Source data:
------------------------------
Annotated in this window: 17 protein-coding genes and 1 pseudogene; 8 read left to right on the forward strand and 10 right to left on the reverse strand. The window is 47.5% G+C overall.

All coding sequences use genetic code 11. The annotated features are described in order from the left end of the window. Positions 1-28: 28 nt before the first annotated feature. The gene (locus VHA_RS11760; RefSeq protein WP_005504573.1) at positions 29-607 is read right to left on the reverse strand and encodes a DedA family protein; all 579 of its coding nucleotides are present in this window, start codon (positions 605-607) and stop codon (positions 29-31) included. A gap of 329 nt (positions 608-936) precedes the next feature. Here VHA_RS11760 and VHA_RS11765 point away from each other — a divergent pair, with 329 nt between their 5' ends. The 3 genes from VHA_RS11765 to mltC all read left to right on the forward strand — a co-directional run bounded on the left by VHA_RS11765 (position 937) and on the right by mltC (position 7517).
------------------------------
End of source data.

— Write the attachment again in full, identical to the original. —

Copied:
Annotated in this window: 17 protein-coding genes and 1 pseudogene; 8 read left to right on the forward strand and 10 right to left on the reverse strand. The window is 47.5% G+C overall.

All coding sequences use genetic code 11. The annotated features are described in order from the left end of the window. Positions 1-28: 28 nt before the first annotated feature. The gene (locus VHA_RS11760; RefSeq protein WP_005504573.1) at positions 29-607 is read right to left on the reverse strand and encodes a DedA family protein; all 579 of its coding nucleotides are present in this window, start codon (positions 605-607) and stop codon (positions 29-31) included. A gap of 329 nt (positions 608-936) precedes the next feature. Here VHA_RS11760 and VHA_RS11765 point away from each other — a divergent pair, with 329 nt between their 5' ends. The 3 genes from VHA_RS11765 to mltC all read left to right on the forward strand — a co-directional run bounded on the left by VHA_RS11765 (position 937) and on the right by mltC (position 7517).